Nanobots were first developed for medical purposes, of course. That’s where the funding was — both pharmaceutical companies and government grants supported the initial research. Army surgeons used the earliest models in the field, and eventually big hospitals could afford fleets of little medbots. Before long nanobots could do more than clear internal blockages and seal wounds. They could purify bodily fluids. Dispense chemicals. Stimulate particular areas of the brain.

That last application was tricky to develop. Predictably, as soon as the tech was ready, Congress wanted to futz around with legislation. For a while, people who could afford it traveled to less-regulated parts of the world for treatment. Neither mental illness nor cancer were solved, exactly, but they were a lot easier to deal with.

Artwork by psion005.

Artwork by psion005.

The original nanobot swarms had to be injected into the patient’s bloodstream. But the programming rapidly became more sophisticated, and the info-storage hardware was engineered to be extremely tiny. Third-generation nanobots could be swallowed. They’d swim to the area where they were needed. Or, to be more precise, where they were directed to go.

The espionage possibilities were obvious — spike a plate of salmon crostini at a party and hack all the guests’ pleasure receptors. Making someone too happy was a good way to disarm them, literally and figuratively. Nanobots were a drug and a scalpel combined. Anyone who thought they were worth targeting became very cautious about what they consumed.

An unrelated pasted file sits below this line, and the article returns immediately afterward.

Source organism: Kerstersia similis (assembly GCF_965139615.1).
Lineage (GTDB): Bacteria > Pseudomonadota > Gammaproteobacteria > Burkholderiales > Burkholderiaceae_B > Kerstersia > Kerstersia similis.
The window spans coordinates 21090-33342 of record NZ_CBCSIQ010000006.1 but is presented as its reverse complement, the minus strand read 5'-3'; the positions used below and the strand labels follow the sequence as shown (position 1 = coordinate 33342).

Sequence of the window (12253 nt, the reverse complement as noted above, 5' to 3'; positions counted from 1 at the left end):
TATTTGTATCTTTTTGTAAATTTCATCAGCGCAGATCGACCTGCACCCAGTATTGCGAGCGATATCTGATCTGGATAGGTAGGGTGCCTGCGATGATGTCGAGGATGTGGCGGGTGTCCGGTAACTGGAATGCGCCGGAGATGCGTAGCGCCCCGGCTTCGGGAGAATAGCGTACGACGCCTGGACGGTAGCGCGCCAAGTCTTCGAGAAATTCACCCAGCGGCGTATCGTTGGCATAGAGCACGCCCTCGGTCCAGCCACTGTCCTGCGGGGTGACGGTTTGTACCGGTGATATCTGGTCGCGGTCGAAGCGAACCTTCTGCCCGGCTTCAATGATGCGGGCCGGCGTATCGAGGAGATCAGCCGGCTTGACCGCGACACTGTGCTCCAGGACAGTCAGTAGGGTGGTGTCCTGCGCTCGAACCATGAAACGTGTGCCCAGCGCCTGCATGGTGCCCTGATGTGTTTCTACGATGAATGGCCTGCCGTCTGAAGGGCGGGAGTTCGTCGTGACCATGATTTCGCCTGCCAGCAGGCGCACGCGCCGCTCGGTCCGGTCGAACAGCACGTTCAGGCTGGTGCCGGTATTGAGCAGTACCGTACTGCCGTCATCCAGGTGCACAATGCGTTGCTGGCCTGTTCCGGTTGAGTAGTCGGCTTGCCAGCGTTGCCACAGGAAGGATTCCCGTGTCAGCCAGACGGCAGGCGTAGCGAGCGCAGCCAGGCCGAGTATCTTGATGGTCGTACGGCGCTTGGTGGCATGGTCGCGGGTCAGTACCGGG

Ordinary people, however, were thrilled. It took a little while, naturally — ten years had to pass before commercial nanobots really took off. When mothers give something to their schoolchildren, that’s when the big money starts rolling in! The grind of daily life and the respite of entertainment were both impacted. Nanobots regulated your emotions during the workday. When you got home, they made whatever you wanted to do better than it had been a decade ago.

VR enviros were touted as immersive in the 2020s, but now your brain didn’t need to be tricked — the holo scenes and the nanobots had integrated instructions. You really felt the sensations that you were supposed to. What a relief!